Using Get-AppPackageManifest

The application manifest contains a great deal of metadata about the package. For example, there are times that you need to assess and understand what capabilities the application has registered with the operating system. To search the application manifest for assigned capabilities, try the following:

(Get-AppXPackage -Name "*ZuneMusic*" | Get-AppXPackageManifest).Package.Capabilities)

The Get-AppXPackageManifest cmdlet generates an array of strings with that application’s capabilities.



{internetClient, privateNetworkClientServer, musicLibrary, removableStorage...}

With a more complicated analysis, it is possible to review other elements that have an effect on user experience such as which applications have startup tasks. For example, if you need to know what applications have registered startup tasks the following bit of PowerShell will collect that information.

# List all the app startups

$startuptasks =
  get-appxpackage -pv app | get-appxpackagemanifest | %
if ($_.package.Applications.Application.
      [pscustomobject] @
      { PackageFamilyName = $app.PackageFamilyName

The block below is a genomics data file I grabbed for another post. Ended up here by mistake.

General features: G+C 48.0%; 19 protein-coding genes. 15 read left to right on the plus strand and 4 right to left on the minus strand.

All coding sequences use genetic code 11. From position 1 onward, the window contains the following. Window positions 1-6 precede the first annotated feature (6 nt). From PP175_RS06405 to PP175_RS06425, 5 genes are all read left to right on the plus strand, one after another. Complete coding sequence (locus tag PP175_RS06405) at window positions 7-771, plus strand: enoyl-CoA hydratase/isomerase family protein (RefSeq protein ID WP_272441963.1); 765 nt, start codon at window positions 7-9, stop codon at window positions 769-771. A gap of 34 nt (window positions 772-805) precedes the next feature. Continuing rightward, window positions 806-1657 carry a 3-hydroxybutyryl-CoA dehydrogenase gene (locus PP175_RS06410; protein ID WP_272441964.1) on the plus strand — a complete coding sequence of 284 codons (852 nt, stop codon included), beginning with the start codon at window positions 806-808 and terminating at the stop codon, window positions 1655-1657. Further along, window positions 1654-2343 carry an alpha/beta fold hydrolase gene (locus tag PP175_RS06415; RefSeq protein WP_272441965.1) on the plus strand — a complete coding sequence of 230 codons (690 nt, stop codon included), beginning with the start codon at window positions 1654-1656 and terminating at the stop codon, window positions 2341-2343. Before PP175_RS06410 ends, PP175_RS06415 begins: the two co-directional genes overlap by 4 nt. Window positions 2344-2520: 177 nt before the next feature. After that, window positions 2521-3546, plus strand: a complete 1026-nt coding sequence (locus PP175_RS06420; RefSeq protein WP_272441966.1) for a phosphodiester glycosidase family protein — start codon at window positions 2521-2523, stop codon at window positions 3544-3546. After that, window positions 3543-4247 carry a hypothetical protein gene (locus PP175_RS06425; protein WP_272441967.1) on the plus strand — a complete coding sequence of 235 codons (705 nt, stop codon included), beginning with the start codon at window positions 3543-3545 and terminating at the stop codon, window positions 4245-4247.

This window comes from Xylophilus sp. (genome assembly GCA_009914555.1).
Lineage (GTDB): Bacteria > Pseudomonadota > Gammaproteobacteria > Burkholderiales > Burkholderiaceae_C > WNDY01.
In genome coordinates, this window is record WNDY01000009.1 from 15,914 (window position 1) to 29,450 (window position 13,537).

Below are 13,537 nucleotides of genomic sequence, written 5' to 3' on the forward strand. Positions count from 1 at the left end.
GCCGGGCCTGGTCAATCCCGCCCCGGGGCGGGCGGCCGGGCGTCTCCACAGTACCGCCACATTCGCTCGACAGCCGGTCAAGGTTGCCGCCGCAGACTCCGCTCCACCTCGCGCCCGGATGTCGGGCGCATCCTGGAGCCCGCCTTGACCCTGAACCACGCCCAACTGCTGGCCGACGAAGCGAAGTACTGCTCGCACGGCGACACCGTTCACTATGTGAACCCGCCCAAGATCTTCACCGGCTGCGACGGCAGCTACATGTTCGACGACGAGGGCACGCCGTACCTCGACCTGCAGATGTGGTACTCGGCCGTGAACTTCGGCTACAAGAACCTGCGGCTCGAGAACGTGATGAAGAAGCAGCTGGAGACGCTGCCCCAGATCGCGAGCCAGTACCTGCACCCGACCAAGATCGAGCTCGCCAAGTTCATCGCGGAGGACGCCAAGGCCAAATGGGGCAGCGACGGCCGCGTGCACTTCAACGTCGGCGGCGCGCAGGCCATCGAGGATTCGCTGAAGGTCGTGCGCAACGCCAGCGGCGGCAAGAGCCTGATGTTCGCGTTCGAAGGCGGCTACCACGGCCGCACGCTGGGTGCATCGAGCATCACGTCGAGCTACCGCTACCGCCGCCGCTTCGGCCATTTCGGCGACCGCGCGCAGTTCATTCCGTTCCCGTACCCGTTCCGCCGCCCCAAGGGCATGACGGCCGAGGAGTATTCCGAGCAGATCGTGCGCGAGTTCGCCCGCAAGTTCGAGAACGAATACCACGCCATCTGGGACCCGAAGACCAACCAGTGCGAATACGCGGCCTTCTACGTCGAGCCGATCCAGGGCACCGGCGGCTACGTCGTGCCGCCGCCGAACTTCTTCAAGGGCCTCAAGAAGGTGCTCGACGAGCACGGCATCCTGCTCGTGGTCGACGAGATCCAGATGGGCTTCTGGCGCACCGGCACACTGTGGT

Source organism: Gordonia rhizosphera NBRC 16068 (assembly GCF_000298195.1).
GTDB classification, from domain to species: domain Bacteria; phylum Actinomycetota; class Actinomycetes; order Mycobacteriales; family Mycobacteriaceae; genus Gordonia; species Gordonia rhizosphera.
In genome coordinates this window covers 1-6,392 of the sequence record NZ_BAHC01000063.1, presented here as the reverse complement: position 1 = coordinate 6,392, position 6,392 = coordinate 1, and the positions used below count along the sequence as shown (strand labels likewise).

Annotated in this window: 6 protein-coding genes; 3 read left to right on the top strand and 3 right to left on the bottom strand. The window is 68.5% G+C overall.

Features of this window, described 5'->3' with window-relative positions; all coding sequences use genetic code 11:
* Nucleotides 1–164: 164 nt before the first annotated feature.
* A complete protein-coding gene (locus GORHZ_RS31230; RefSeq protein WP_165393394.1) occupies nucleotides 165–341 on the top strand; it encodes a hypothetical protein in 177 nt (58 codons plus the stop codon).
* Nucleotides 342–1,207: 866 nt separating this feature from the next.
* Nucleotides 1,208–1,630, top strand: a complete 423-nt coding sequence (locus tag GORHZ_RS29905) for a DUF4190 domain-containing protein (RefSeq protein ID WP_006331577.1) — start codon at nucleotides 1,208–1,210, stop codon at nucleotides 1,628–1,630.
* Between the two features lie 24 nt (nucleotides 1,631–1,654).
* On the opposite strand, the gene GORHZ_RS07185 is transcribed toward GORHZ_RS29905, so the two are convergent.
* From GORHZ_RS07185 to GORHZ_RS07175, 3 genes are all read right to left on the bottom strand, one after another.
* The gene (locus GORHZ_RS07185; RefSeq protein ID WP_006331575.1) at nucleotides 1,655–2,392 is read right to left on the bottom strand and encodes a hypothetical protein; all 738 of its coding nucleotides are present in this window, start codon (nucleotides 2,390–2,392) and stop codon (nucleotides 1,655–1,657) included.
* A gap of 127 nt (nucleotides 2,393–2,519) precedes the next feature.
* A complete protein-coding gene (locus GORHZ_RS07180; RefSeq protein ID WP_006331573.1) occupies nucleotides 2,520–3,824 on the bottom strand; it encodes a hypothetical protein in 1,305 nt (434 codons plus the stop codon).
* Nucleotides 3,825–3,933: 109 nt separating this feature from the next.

TaskID = $_.package.Applications.Application.

The output should list off the PackageFamilyName and the tasks that are registered.




Microsoft.549981C3F5F10_8wekyb3d8bbwe CortanaStartupId

SpotifyAB.SpotifyMusic_zpdnekdrzrea0 Spotify



{AppleMobileDeviceProcess, iTunesHelper}

Other MSIX/AppX Cmdlets

Additional, less frequently used, PowerShell cmdlets are part of the AppX module. These include cmdlets for provisioned packages (also available using the DISM command described in the next section), and those for Volumes (the location for the MSIX/AppX packages on any given disk partition):

  • Add-AppXProvisionedPackage
  • Get-AppXProvisionedPackage
  • Remove-AppXProvisionedPackage
  • Set-AppXProvisionedDataFile
  • Optimize-AppXProvisionedPackages
  • Add-AppXVolume
  • Get-AppxVolume
  • Mount-AppXVolume
  • Unmount-AppXVolume
  • Remove-AppXVolume
  • Set-AppXDefaultVolume